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All you need to know about Tasers

The weapons carry a 50,000-volt electrical charge and temporarily incapacitate a person.

Tasers carry a 50,000-volt electrical charge (Aaron Chown/PA)
Tasers carry a 50,000-volt electrical charge (Aaron Chown/PA)

By Georgina Stubbs, PA

A police officer who was stabbed several times in a machete attack in east London managed to Taser his attacker despite his injuries.

Here are some facts about the weapons:

– What are Tasers?

Tasers – or conductive electrical devices (CEDs) – are weapons with a 50,000-volt electrical charge and temporarily incapacitate a person, in most cases causing them freeze and fall to the ground.

They are battery-powered.

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(PA Graphics)

– How do they work?

When Tasers are fired, two metal barbs connected to the weapon by a thin wire pierce the skin before the charge is delivered.

Similar in shape to a pistol, once discharged the electrical current interferes with the neuromuscular system within the body, which in turn should subdue an individual.

According to the City of London Police website, when the Taser current travels across the human body, the peak voltage drops to 1,200.

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The old X26 Taser (top) and the new X2 Taser (Aaron Chown/PA)

– What type of Taser is used by police in England and Wales?

Both the Taser X26 and Taser X2 have been authorised by the Home Office for use by specially trained officers in England and Wales.

It was announced in December 2014 that production and sales of the X26 model would be discontinued by the American company behind the weapon.

As a result, in 2017 the Home Office gave the go-ahead for use of the X2 model as a replacement, which unlike the X26 can be fired twice if it misses or does not subdue the target on the first go.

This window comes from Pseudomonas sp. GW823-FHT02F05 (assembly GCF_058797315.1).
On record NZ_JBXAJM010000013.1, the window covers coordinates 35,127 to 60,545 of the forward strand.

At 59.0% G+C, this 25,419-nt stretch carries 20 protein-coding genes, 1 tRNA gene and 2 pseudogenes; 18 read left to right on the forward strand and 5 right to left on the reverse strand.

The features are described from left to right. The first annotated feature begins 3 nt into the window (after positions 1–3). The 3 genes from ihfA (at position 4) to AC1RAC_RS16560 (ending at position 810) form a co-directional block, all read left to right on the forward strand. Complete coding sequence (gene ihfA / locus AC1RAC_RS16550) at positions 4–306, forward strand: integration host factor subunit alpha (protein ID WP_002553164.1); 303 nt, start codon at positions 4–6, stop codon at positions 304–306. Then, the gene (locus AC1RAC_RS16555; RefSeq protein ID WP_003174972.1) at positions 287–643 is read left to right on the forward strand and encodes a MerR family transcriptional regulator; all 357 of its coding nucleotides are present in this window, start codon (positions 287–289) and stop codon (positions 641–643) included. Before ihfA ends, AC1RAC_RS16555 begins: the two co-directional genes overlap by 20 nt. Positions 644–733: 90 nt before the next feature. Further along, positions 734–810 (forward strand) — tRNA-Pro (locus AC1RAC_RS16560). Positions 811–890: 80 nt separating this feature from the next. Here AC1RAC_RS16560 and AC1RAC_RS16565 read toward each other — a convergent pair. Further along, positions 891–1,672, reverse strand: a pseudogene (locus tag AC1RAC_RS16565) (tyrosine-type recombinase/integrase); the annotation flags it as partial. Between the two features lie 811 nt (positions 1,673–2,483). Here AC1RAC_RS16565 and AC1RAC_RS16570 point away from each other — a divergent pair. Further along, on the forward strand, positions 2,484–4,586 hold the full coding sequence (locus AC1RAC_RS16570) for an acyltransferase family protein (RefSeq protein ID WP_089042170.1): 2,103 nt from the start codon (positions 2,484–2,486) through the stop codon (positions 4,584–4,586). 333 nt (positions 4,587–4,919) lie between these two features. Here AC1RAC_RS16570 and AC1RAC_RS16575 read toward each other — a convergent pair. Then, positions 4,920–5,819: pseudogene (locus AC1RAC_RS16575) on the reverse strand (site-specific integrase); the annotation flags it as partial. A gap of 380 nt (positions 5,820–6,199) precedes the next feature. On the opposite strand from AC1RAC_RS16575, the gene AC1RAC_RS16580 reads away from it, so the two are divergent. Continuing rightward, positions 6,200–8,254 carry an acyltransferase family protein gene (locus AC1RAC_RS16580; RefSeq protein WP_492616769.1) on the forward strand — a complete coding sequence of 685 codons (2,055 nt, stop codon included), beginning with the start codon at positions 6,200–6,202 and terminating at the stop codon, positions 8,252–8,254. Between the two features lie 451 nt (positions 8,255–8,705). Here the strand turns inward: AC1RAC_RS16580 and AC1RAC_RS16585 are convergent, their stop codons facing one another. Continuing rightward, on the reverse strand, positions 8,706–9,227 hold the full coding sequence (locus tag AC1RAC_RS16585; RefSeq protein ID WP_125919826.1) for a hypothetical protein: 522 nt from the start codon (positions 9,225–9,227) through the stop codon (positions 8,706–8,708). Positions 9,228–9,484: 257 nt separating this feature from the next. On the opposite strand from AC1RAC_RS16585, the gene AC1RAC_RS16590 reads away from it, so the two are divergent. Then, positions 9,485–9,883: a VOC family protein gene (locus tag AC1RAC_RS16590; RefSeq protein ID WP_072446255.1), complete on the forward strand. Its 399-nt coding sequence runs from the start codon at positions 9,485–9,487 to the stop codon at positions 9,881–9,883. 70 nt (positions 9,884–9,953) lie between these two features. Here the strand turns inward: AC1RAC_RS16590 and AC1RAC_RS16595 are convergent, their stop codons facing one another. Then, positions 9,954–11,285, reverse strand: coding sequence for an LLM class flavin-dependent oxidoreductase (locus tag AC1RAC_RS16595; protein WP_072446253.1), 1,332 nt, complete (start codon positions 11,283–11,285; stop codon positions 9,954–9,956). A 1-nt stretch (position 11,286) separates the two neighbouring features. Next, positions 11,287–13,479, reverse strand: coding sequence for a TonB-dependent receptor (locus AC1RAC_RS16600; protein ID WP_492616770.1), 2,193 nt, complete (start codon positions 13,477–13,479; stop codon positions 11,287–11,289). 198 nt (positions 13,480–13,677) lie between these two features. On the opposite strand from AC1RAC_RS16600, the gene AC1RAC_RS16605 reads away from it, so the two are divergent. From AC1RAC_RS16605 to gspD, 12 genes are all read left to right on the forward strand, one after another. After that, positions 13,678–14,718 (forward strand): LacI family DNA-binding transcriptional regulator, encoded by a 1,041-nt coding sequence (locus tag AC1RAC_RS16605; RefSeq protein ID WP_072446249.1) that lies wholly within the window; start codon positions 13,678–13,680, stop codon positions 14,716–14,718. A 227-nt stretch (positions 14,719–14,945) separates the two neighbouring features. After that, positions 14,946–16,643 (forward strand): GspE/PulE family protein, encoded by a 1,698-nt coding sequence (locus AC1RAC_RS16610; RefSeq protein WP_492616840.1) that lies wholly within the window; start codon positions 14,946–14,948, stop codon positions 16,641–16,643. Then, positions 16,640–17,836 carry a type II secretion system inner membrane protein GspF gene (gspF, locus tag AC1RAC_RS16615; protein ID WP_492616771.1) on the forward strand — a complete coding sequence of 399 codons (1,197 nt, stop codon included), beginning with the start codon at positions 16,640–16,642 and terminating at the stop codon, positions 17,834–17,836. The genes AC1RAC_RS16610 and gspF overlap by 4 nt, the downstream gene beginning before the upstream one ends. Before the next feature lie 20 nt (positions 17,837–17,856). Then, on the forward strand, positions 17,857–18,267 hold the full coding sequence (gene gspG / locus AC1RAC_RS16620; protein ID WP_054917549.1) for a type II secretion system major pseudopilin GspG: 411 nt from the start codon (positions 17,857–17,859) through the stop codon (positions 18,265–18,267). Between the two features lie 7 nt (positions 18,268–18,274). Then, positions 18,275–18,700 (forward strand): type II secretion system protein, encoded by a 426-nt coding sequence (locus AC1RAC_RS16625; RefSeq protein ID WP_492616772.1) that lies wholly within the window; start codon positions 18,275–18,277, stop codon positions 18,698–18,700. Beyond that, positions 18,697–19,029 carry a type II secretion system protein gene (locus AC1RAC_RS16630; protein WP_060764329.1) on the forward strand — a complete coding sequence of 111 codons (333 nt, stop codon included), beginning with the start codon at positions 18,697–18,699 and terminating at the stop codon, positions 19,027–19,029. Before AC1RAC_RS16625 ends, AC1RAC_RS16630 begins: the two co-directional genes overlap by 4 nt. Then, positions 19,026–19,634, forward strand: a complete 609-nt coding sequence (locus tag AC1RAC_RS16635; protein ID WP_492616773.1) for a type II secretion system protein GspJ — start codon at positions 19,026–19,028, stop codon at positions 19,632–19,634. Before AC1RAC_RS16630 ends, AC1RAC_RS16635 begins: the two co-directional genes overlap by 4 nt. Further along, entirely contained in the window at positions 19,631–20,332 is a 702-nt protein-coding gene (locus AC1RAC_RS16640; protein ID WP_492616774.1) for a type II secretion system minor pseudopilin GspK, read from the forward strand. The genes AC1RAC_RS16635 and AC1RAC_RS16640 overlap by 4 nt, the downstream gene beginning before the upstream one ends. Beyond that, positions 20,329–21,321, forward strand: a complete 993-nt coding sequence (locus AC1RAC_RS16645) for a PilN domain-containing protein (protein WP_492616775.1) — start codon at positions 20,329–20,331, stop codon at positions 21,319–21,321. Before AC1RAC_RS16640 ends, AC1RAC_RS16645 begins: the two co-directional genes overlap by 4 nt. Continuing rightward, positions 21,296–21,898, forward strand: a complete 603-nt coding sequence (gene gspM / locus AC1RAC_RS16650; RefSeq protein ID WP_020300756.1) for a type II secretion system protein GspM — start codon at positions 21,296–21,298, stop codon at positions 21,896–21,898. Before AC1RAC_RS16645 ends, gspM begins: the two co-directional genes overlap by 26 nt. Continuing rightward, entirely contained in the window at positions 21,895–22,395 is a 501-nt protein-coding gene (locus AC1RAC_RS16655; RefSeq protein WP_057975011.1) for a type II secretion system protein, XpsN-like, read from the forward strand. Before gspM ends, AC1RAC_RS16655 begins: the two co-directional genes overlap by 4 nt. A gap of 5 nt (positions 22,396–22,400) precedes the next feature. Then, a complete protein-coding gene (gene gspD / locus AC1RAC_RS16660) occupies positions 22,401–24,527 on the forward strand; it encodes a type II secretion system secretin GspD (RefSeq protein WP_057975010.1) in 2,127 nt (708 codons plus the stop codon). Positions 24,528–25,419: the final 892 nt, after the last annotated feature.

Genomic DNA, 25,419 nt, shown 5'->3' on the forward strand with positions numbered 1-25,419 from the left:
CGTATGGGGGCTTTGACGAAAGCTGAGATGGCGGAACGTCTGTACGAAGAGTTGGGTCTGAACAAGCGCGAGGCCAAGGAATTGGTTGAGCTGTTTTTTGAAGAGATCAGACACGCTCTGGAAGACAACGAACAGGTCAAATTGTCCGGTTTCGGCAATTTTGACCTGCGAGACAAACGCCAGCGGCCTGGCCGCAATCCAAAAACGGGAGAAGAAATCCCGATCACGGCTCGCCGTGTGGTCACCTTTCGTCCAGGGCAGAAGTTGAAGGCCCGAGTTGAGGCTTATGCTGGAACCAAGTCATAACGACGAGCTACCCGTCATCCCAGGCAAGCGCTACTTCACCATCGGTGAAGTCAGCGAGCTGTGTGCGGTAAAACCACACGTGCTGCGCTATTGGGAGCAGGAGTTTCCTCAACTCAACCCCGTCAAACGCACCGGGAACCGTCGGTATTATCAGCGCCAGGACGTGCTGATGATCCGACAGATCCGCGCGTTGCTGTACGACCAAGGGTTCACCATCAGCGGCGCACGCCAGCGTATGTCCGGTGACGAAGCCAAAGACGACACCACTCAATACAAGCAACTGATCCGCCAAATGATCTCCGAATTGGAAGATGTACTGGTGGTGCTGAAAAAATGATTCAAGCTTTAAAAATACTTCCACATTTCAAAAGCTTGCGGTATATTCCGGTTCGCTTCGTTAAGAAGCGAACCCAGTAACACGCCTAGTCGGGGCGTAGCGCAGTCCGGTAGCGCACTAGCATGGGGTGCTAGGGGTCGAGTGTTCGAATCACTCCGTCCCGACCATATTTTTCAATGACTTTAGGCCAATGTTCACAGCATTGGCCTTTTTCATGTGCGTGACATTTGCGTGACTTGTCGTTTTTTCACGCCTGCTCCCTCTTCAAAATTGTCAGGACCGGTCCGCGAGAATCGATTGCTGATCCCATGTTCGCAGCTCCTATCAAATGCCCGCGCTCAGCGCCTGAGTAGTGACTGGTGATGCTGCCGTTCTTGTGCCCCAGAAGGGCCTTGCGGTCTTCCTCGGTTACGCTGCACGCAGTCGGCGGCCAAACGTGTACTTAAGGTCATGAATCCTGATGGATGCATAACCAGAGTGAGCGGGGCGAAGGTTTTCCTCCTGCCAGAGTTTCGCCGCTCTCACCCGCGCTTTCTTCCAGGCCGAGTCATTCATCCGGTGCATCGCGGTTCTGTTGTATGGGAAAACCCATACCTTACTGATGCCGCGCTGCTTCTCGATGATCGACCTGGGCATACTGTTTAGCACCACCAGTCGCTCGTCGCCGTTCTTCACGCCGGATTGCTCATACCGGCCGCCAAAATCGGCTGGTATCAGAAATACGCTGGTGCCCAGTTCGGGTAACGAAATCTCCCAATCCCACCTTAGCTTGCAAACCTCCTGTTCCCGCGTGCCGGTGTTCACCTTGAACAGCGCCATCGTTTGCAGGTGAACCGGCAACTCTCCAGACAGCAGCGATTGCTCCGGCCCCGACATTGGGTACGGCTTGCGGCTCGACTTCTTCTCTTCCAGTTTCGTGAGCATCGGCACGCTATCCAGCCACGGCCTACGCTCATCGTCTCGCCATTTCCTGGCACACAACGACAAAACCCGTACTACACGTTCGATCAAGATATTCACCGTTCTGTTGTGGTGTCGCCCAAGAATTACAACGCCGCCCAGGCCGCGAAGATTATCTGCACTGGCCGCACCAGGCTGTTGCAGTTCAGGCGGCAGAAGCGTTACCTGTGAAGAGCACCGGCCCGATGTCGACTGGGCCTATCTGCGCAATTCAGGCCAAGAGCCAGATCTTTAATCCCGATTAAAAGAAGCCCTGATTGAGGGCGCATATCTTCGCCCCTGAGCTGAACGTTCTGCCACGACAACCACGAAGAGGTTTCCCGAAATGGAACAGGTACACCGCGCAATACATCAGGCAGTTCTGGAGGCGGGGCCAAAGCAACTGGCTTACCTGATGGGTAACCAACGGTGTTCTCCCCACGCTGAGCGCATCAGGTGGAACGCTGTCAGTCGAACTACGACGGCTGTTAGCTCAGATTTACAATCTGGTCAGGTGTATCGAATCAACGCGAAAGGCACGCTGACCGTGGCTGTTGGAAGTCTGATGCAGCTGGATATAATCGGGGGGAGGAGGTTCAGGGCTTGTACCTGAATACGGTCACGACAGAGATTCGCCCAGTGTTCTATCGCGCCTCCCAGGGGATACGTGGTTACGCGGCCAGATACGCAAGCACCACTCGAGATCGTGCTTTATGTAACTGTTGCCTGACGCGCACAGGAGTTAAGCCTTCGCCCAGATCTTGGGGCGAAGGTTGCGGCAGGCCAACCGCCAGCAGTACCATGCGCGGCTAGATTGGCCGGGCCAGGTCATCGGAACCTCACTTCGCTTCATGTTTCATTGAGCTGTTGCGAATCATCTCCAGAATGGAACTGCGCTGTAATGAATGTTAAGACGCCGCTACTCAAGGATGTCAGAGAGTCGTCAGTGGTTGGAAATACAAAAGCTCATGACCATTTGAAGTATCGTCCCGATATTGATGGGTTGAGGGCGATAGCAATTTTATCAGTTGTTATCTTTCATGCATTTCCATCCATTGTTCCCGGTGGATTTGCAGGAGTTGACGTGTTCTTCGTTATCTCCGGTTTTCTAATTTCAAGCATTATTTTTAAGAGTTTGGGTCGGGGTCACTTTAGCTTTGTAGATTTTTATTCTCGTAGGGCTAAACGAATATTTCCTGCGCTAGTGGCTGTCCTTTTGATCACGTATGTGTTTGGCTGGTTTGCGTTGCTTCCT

According to the Metropolitan Police it was the X2 used by the officer in the incident in Leyton, east London, on Thursday.

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(PA Graphics)

– How long have they been in use?

Tasers were first introduced in Britain in 2003 and were initially only available for use by firearms officers.

Then in 2008 the green light was given for Tasers to be used and carried by all frontline officers in England and Wales who had completed the relevant training.

– When are Tasers used by officers?

When a Taser is removed from its holder, it is often the case that officers have to justify this action – with all uses reported to the Home Office, according to City of London Police.

The force also described Tasers as “an additional tactical option” which “allows officers to manage situations where violence is threatened or likely from a safe distance”.

According to a House of Commons briefing paper published in 2016, the use of a Taser for any reason other than mitigating a threat of violence may engage Article 3 of the European Convention on Human Rights – the prohibition of torture, inhumane or degrading treatment.

The paper added that any use of the Taser “must be proportionate, lawful, accountable and absolutely necessary”.

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A police officer demonstrates the use of a Taser (Gareth Fuller/PA)

– How many times have police used Tasers?

According to the Police Use of Force Statistics for April 2017 to March 2018, X26 Tasers were used in 17,000 incidents in England and Wales – but were not discharged in 15,000 of those instances.

When they were used, the most common reasons included the protection of the officer and to assist in making an arrest.

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Tasers are said to be more humane than ‘bludgeoning someone into submission’ with a baton, according to the Scottish Police Federation (Ben Birchall/PA)

– Is there support for Tasers?

Taser use has been at the centre of controversy in the past after a number of deaths.

Surveys carried out by rank-and-file police associations have indicated that there is strong support for the equipment to be issued to more frontline officers.

– Can anyone own a Taser?

The Taser is a banned weapon in Britain. Members of the public caught in possession, purchasing, transferring or selling one without authorisation from the Secretary of State can be imprisoned.

PA

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